Microsoft has been caught out by its famously casual attitude to the millennium bug, with an admission that it has underestimated the amount of software testing to be done.
Users have forced the industry giant to begin hurried testing of legacy products it had not previously intended to certify as Y2K compliant. These include Microsoft Mail, which the company says is still being used by "hundreds of thousands" of UK users.
This month, the company will publish its plans for extra testing, which it promises will be completed to "aggressive timelines". With fewer than 400 working days to go before the date change, Microsoft's Year 2000 strategy manager Jason Matusow said: "We recognise the critical nature of the problem, and of the time constraint."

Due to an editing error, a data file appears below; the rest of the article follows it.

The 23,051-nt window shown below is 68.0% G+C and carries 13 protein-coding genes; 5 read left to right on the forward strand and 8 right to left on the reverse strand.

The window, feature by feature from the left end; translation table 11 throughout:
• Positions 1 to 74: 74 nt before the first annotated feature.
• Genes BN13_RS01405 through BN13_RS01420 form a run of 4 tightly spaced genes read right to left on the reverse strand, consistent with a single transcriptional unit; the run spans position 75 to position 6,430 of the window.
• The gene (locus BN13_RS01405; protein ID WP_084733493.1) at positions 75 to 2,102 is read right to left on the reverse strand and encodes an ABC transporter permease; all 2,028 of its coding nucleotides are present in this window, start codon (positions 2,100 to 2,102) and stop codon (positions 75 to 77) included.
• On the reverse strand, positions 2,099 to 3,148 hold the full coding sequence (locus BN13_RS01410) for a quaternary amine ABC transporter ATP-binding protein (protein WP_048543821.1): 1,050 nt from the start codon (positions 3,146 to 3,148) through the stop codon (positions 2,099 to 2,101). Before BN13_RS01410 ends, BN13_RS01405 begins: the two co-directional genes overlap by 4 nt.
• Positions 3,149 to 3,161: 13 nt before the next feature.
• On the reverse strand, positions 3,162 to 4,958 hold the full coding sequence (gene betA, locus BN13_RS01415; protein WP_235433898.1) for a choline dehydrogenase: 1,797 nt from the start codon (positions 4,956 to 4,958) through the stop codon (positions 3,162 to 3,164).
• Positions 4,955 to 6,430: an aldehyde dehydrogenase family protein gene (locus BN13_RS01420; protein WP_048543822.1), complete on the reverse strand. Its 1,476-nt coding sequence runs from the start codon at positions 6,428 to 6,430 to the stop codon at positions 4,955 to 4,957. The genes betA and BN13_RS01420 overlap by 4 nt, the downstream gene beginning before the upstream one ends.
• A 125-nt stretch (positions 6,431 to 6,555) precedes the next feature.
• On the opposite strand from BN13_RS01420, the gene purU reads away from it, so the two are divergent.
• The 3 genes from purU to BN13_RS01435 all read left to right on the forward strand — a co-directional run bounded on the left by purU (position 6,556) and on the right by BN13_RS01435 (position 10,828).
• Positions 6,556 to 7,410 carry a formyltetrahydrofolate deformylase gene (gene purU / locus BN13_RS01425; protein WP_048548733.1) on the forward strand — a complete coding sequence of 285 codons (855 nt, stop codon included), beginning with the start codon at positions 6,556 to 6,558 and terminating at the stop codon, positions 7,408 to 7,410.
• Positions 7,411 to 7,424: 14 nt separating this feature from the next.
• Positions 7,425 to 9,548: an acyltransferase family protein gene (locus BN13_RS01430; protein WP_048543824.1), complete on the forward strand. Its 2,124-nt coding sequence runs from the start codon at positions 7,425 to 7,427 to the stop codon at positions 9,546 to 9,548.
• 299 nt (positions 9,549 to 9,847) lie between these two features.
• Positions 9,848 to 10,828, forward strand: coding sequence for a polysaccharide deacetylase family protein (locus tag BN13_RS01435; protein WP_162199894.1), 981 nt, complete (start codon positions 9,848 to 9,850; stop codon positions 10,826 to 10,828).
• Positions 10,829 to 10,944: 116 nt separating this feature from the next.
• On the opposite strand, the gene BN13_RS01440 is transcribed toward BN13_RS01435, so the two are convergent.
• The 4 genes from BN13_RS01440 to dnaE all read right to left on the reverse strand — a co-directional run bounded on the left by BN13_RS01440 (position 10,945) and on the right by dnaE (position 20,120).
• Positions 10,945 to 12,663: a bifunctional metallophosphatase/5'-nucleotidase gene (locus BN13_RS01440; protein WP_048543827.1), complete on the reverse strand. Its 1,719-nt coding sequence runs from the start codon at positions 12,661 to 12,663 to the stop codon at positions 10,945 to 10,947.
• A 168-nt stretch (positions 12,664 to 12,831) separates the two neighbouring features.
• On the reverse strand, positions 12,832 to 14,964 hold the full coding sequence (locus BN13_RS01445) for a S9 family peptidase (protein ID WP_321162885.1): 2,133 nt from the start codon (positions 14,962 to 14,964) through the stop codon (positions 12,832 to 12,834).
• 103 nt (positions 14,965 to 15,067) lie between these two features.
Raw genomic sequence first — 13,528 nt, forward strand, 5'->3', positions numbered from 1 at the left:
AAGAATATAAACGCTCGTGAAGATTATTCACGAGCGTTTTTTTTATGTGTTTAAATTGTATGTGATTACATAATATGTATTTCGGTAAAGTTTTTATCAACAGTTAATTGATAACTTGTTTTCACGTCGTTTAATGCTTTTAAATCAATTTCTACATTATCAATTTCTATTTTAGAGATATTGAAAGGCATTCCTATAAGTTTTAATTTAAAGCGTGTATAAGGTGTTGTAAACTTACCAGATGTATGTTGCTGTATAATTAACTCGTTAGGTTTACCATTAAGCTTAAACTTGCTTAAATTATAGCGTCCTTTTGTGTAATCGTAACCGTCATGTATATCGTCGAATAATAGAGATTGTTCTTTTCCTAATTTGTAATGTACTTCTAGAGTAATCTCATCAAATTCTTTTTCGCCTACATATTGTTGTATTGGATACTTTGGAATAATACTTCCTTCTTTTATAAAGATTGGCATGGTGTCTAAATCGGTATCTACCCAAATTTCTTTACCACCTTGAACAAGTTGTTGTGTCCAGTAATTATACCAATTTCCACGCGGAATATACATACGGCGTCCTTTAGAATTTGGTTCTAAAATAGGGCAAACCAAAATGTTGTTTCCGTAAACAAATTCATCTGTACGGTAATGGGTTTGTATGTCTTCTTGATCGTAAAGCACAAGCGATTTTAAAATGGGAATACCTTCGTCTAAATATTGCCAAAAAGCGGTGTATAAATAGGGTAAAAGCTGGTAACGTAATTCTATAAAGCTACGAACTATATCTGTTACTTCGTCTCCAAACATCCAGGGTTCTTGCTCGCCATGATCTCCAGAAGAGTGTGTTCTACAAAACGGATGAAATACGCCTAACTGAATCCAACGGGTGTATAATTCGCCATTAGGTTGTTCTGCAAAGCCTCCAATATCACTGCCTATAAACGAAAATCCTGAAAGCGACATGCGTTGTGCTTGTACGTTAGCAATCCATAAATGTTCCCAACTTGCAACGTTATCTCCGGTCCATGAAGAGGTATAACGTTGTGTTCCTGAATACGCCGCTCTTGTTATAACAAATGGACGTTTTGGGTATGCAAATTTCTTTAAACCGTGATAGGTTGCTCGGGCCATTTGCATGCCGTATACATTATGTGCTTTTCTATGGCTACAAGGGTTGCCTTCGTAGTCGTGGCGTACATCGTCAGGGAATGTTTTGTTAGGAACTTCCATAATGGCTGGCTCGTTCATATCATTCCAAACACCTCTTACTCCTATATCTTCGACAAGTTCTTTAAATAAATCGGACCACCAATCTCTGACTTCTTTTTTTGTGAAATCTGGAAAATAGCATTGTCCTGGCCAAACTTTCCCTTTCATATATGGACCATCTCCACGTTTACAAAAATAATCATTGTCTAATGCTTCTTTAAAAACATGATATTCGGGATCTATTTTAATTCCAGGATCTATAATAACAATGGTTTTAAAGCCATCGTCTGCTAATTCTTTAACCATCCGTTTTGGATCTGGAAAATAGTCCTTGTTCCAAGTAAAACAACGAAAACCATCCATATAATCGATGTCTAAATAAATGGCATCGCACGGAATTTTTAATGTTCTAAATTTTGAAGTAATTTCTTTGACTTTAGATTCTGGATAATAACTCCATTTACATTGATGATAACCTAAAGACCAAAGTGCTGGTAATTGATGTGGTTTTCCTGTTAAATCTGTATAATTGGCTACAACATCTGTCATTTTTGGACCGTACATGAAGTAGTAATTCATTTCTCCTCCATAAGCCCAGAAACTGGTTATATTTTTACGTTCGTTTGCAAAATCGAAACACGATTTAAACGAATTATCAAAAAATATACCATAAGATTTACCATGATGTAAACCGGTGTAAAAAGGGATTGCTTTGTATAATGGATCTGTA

Test schedule dates will not be available until the end of the month.
Microsoft's action was prompted by customer feedback, Matusow said. In the case of Mail, the company had overestimated users' enthusiasm to upgrade to products such as Microsoft Exchange.
Jim Moffatt, marketing manager at rival Lotus UK, said the issue would be serious for Mail users. "In major organisations, email is often the critical application. There will be a lot of people anxious to see the results of the tests," he said.
A Microsoft spokeswoman said last week that the company still had no intention of testing versions of Word 5 and lower - even though it concedes there is still a lot of the software out there.
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